Microsoft fixes ASP.Net hole used in attacks

Hole affects all versions of the .Net framework when used on Windows Server operating systems. Desktop systems are not vulnerable unless they are being used to run a Web server.

Microsoft

Microsoft today issued an emergency patch for a vulnerability in its ASP.Net framework that could be used to read or tamper with data on a Web site.

The hole, rated "important," affects all versions of the .Net framework when used on Windows Server operating systems, but Windows desktop systems are not vulnerable unless they are being used to run a Web server, according to the advisory.

The vulnerability was disclosed by Microsoft just over a week ago and later found to be used in limited attacks.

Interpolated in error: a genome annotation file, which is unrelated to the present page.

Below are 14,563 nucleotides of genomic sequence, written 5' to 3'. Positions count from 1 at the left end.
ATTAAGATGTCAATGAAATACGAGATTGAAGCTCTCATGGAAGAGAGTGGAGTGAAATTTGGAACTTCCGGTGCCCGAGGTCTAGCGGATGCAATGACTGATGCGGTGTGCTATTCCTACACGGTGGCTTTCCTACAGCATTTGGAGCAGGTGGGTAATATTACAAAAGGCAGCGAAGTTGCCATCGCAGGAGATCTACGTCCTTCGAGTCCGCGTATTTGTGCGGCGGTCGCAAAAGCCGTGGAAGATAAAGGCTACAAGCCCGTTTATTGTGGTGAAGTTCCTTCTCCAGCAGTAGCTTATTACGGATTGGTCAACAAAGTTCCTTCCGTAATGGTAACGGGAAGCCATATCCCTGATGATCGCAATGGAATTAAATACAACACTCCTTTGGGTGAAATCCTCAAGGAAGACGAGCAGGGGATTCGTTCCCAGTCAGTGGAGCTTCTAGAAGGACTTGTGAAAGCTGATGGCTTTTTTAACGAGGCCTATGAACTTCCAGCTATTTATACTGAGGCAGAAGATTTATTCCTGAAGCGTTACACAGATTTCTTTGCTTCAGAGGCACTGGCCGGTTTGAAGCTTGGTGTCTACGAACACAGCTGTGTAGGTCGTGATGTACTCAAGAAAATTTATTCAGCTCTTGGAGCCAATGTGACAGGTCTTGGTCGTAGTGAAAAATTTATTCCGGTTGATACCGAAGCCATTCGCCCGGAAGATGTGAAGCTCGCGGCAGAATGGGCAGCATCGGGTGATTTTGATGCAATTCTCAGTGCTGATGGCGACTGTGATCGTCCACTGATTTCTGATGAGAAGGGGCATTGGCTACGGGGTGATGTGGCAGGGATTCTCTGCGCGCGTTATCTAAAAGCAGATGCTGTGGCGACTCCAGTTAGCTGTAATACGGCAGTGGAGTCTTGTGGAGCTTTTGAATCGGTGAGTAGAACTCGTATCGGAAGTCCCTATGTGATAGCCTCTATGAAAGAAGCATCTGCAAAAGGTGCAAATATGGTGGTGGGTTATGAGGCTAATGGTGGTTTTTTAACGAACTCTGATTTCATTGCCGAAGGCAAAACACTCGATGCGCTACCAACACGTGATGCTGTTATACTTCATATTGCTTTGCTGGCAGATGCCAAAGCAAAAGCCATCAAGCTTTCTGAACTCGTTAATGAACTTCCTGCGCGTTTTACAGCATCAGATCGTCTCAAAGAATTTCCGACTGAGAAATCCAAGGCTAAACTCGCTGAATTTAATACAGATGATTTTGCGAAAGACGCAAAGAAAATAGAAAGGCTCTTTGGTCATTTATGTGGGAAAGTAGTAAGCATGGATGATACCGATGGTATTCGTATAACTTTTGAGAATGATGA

The update is available initially only on the Microsoft Download Center and through Windows Update and Windows Server Update Services in coming days. More details about the vulnerability are in this security advisory.

The problem was the software was providing too much information in error messages and this enabled attackers to refine their brute-force efforts on the cryptography protecting the data, Paul Henry, a threat vector security and forensics analyst at Lumension, told CNET.

"The methodology being used in these ASP.Net attacks is pretty old," he said. "The workaround was to provide a common error page for any error. The patch is supposed to automatically handle that, thus negating the need for a workaround."

Andrew Storms, director of security operations for nCircle, said, "It's a bit odd that today's patch release won't be immediately available on Windows Update. Administrators and consumers will both be required to manually download the patch and install it manually. Since the major risk of this bug is with network administrators running IIS websites, manual downloads are probably a reasonable compromise between convenience and getting the patch out as quickly as possible."

 

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